Slice your squash in half and remove the seeds from the seed cavity. Heat the broth in a large stockpot. Chop your squash into medium size pieces and place in the broth along with the chopped onion. With Red Kuri squash you won’t need to peel because the thin peel will dissolve into the soup as it cooks. When the squash is fully cooked and very soft, you can mash it up with a potato masher, or blend it with one of those immersible blenders. Add your cream and the spices and simmer for another fifteen minutes. Add salt and pepper as needed and serve.
Uncle Henry’s Garden
August 22, 2016
You might think that, as a child growing up in an Italian-American household in the 1950’s and 60’s, I would have been very familiar with the classic basil sauce known as pesto. I was not. Even though Uncle Henry grew basil in abundance, there was no such thing as pesto on our table and I only learned of it as an adult in the 1970’s when Marcella Hazan’s excellent books brought northern Italian cuisine to America. This is because, until quite recently, Italian food was a very regional, even local set of culinary traditions. The country was only united under one flag in the 1860’s and that act of unification brought together numerous different regions as culturally diverse as, say, New England and Oklahoma. The country united, but the cultural divisions remained. Southern Italians like my grandparents didn’t know northern food, they didn’t trust northern food any more than the people who ate it, and, though they had probably never tried it, they didn’t like northern food.
Fortunately, by now, the great creations of Italian cuisine, regardless of origin, have spread throughout Italy and thus to the whole world. This is good for us because we have big and beautiful bunches of Basil in your boxes this week. These will be enough so you could make some pesto if you wish. There is a confusing and conflicting wealth of recipes available on line for this sauce. The amounts of basil(the main ingredient) vary from half a cup up to five cups ( what exactly is a cup of basil leaves anyway, I have tried and have never reached a point where I couldn’t stuff a few more in!). There are recipes calling for truly exotic ingredients such as macadamia nuts. The old recipes from pesto’s home region around Genoa are actually quite simple. The only ingredients are olive oil, fresh basil, garlic, and parmesan cheese. One such recipe also notes that the basil must be grown within site of the Mediterranean Sea. They don’t make it easy, only simple.
I’ll give you a recipe below that I have worked out over many years and am finally pretty happy with. If you don’t want to try pesto, basil also is a striking addition to any cold salad. It has a special affinity for tomatoes. Just keep in mind that prolonged cooking will break down the esters that create basil’s wonderful aroma and flavor, so either use it in an uncooked dish or add it to a dish after cooking, and preferably off the heat. I take my extra basil and pulse it in a food processor with olive oil and salt, then spoon it over a tomato sauce dish, or tomato pizza, or chicken or shrimp, just out of the pan or the oven. I also freeze some this way. Finally, if you like dried basil, you can hang your bunch upside down in a cool place with good airflow and in about a month you will have a big bowl of the best dried basil you can imagine.
This week we also have the first of our ripe sweet peppers. These are just turning colors and some may be still partially green. You can set them on a windowsill and wait a few days and they will complete the process, which also makes them sweeter.
We are holding off on the hot peppers this week so nobody gets confused. There will be a lot more of both in weeks to come.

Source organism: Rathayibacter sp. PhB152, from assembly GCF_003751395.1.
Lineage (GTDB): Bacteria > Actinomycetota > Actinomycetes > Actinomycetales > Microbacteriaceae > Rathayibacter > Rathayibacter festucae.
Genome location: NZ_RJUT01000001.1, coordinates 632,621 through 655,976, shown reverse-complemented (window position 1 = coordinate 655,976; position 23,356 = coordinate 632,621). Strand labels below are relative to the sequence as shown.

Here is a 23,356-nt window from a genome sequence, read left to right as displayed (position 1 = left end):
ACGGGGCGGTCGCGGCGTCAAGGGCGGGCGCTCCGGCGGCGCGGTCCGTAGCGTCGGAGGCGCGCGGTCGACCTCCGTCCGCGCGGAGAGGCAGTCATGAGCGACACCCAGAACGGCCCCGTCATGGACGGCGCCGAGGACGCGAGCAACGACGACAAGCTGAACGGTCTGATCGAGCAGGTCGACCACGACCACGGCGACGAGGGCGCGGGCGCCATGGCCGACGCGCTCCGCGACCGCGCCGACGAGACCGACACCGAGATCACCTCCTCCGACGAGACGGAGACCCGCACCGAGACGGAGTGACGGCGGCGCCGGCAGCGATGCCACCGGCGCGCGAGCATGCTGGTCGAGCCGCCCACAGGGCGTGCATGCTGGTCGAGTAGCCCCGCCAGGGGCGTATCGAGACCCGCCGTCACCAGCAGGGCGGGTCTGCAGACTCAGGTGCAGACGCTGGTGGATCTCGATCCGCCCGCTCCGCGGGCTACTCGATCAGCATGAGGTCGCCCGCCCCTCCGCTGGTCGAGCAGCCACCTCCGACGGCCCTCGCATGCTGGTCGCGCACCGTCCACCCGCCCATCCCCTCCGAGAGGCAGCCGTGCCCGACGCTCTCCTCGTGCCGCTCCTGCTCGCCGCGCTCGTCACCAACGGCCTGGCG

We will also have beets, squashes, eggplants, tomatoes (of course), cucumbers, and garlic.
Notes from the Farm
It looks as if the deluge has finally stopped. Now I have to go out a dig up the missing tools and farmhands that sunk into deep mud pits last week. The sudden onslaught of rainstorms was a mixed blessing. On the one hand, cabbages and squash are growing again after having suffered a near death experience during the long weeks of drought. But tomatoes, which were just fine, thank you very much, with near arid conditions, are now starting to crack and degrade. Nothing comes without a price to pay.
Last night our nighttime low temperature was in the 50’s and this morning I got the first inkling of fall as I harvested in the cool, dewy wet morning. The great wheel turns us a little further each day, and I take much pleasure in watching its slow progress from my vantage point on the south facing hillside that allows our farm to prosper and grow. I look forward to living out the completion of this years cycle and also the start of the next from this same tiny piece of the planet. Perhaps, with good luck and lots of garlic, I will be here for many more such cycles. Farming is hard and dirty (in the literal sense) work, but it does have its rewards.
A large bunch of fresh basil
A third cup of extra virgin olive oil – the best you can obtain
Two large cloves of garlic
Two tablespoons of pine nuts, or cashews, or sunflower seeds
One half cup grated Parmesan Cheese
One half cup grated Romano Cheese
One tablespoon butter
One tea spoon salt
Cut the top of each stalk of basil just below the second set of lateral branches. From here on up, where the stem is still as green as the leaves and fairly thin, you can use stem and all. Below that point, where the stem becomes thicker and shades toward white, strip the leaves from the stem. Save all the leaves and the upper stems in a bowl and set aside. Slice your garlic and set aside for ten minutes, then place it in a 400 degree oven for about ten minutes, watching that it doesn’t burn, but just begins to brown. I find that this step really mellows the garlic and takes the sharp edge from the sauce. While you are waiting for the garlic you can grate your cheeses. The mix of Parmesan and Romano is essential. Just Parmesan leaves the sauce too mellow and uninteresting. Just Romano would be too salty and tangy. The two combined, however, seem to hit just the right balance. After the garlic cools, place all the ingredients into a food processor and pulse a few times until you have a paste that is still slightly textured. Transfer the sauce to the bowl that will hold the pasta. Bring a pot of water to a boil and cook your pasta taking care not to overcook. Just before you drain the pasta, take one ladle of the boiling water out and pour it over the sauce and stir. Now drain your pasta and pour it immediately into the serving bowl with the pesto sauce. Stir with your ladle to mix pasta and sauce thoroughly. Serve right away.
Uncle Henry's Garden